Ask a Question forum: Shade Plants

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Name: Tom Wakula
Jan 24, 2014 4:29 PM CST
We have a huge Shagbark Hickory Tree on the North side of our home which is also where our deck off the house is and we spend a great deal of time there. I seem to be stuck as to what types of plants will grow under this tree. I have several Ferns which do well, Hosta's also do quite well. A few Bleeding Hearts, and Boxwood on the outer edges of the shade. Rhododendron's don't do well in complete shade. It really doesn't get more than an hour or two of sunshine in the early morning and that is it. I would guess that the area of complete shade is 14 feet x 30 feet. Also there is a six foot high solid fence next to the tree which blocks light from that direction.

What kinds of plants can anyone recommend that will give color and texture?

Name: Ken Ramsey
Vero Beach, FL (Zone 10a)
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Jan 24, 2014 5:04 PM CST
Many of the bromeliads will do well and IF they get a couple of hours of early morning sun, that's a bonus. The only problem is that they are tropical and would have to be moved inside during the cold months.
drdawg (Ken Ramsey) - Tropical Plants & More
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Jan 24, 2014 5:27 PM CST
Toad Lily - Tricyrtis
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[Last edited by jmorth - Jan 24, 2014 5:29 PM (+)]
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Name: Michele Roth
N.E. Indiana - Zone 5b
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Jan 24, 2014 8:12 PM CST
Welcome to ATP, Tom.

There are many plants and planting options that might work for you. Posting sunny day pictures of the area taken in mid-afternoon, and in as many seasons as possible, would really help to provide us with an overview of the quality and quantity of light available. Also, are you interested in annuals, bulbs or container plants, too, or do your interests mainly lean toward in-ground perennial plants?

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Name: Evan
Pioneer Valley south, MA, USA (Zone 6a)
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Jan 25, 2014 11:41 AM CST

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Hi Tom, how committed to watering the area are you?
Many spring blooming bulbs will do well for a short lived blast of color.
Lily Of The Valley (Convallaria majalis) for a dry (or wet) shade groundcover, also European Wild Ginger (Asarum europaeum).

Try a Choose your characterists: search. Scroll to the bottom of the page and select Tolerates dry shade under Miscellaneous. Lots of great plants there for Ithaca. If you want to limit yourself to perennials select perennials next to Life cycle, etc.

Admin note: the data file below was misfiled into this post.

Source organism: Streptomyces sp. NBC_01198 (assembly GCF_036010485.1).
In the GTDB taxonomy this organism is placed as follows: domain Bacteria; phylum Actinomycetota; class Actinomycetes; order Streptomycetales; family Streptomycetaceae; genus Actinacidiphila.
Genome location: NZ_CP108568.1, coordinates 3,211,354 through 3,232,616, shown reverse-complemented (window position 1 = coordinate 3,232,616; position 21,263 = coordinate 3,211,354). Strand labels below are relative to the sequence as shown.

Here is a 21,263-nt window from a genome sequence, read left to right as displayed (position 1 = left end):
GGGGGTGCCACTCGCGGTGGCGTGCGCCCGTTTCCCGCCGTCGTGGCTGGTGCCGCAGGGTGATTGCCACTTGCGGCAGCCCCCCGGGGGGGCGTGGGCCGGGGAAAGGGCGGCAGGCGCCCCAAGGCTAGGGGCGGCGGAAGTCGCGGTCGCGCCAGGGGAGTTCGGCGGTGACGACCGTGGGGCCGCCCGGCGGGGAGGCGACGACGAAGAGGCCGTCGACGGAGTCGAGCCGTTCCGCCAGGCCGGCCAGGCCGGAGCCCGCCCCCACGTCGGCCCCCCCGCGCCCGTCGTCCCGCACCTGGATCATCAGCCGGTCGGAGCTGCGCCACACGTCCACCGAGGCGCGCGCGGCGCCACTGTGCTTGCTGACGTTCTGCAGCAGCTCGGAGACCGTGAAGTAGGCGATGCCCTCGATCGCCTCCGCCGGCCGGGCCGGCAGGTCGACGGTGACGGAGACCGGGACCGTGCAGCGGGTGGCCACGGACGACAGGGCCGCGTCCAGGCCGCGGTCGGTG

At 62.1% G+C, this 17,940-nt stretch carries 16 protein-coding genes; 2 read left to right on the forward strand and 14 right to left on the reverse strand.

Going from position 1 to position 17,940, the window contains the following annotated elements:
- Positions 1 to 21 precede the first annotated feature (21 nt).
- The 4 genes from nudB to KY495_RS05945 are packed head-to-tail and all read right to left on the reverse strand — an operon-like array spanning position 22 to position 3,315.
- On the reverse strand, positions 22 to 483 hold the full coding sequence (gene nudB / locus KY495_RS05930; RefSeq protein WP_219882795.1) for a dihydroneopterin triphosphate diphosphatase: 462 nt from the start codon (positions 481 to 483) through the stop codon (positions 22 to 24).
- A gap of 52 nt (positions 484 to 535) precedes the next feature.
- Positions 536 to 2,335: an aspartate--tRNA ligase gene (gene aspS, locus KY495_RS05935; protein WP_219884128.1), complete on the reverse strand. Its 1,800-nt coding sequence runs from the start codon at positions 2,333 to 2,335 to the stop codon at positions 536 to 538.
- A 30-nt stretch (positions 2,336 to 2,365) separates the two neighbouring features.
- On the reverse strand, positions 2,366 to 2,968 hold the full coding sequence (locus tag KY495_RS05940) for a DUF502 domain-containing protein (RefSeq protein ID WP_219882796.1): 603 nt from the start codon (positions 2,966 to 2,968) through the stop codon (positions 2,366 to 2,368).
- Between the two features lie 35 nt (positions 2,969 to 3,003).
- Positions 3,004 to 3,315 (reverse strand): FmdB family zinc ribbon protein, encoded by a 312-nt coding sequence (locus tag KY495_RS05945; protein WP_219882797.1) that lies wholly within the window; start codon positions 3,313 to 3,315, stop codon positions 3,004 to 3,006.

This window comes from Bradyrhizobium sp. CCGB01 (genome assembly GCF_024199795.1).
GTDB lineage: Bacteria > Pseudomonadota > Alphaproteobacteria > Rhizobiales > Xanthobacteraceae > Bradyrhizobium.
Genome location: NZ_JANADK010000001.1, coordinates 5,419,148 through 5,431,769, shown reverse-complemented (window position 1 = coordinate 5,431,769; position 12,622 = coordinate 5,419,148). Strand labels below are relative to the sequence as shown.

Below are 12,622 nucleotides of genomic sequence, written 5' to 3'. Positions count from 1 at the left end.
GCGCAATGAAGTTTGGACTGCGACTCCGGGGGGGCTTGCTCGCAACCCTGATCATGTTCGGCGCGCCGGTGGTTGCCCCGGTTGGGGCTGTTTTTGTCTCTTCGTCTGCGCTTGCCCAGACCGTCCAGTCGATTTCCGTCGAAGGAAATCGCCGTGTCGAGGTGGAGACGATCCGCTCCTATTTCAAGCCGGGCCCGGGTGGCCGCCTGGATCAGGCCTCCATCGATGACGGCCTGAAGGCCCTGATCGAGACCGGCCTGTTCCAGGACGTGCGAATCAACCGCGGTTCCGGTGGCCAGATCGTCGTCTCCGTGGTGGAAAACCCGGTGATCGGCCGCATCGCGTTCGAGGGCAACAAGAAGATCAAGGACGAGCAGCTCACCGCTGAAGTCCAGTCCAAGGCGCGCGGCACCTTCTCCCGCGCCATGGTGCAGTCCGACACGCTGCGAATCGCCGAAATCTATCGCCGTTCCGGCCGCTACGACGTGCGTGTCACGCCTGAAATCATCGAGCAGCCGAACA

[Last edited by eclayne - Jan 25, 2014 11:42 AM (+)]
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Name: Tom Wakula
Jan 25, 2014 5:27 PM CST
Hey All,

Thanks for the responses. I need to work through all suggestions to see the options available to me. Currently it is Winter in New York, so I am just trying to get ideas for my garden when the planting season arrives which will be around May.
Name: Rick R.
Minneapolis, MN, USA zone 4
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Jan 25, 2014 8:31 PM CST
You have one really good thing going for you, Tom: it's a hickory. They don't have the shallow roots that make gardening under a tree much more difficult.

Other plants you could grow:
Japanese Forest grass (Hakonechloa macra)
Dwarf crested iris (Iris cristata)
spring woodland wildflowers like Cardamine(Dentaria) species, Claytonia virginica, Thalictrum species, Uvularia grandiflora
Name: Tom Wakula
Jan 25, 2014 9:28 PM CST
With all the suggestions I am getting, I will have a wide range of plants to choose from. Of course, finding them in my area may be a challenge. There are no nurseries close by, but I don't mind traveling if I can find what I want. So this spring may be a busy and challenging time for me. Will be worth it.
Name: greene
Savannah, GA (Sunset 28) (Zone 8b)
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Jan 25, 2014 11:49 PM CST
Hello @tonytom and welcome to ATP. Glad you joined us and hope you are staying warm enough.
Once the weather warms up and it's safe to send plants in the mail, you can post some requests in 'Plant and Seed Trading' for specific plants. We have such a varied group of gardeners, someone is sure to have what you are looking for or at least steer you in the right direction to locate the plants.

All I can suggest is variegated hosta, but here is a link with more suggestions:
Sunset Zone 28, AHS Heat Zone 9, USDA zone 8b~"Leaf of Faith"

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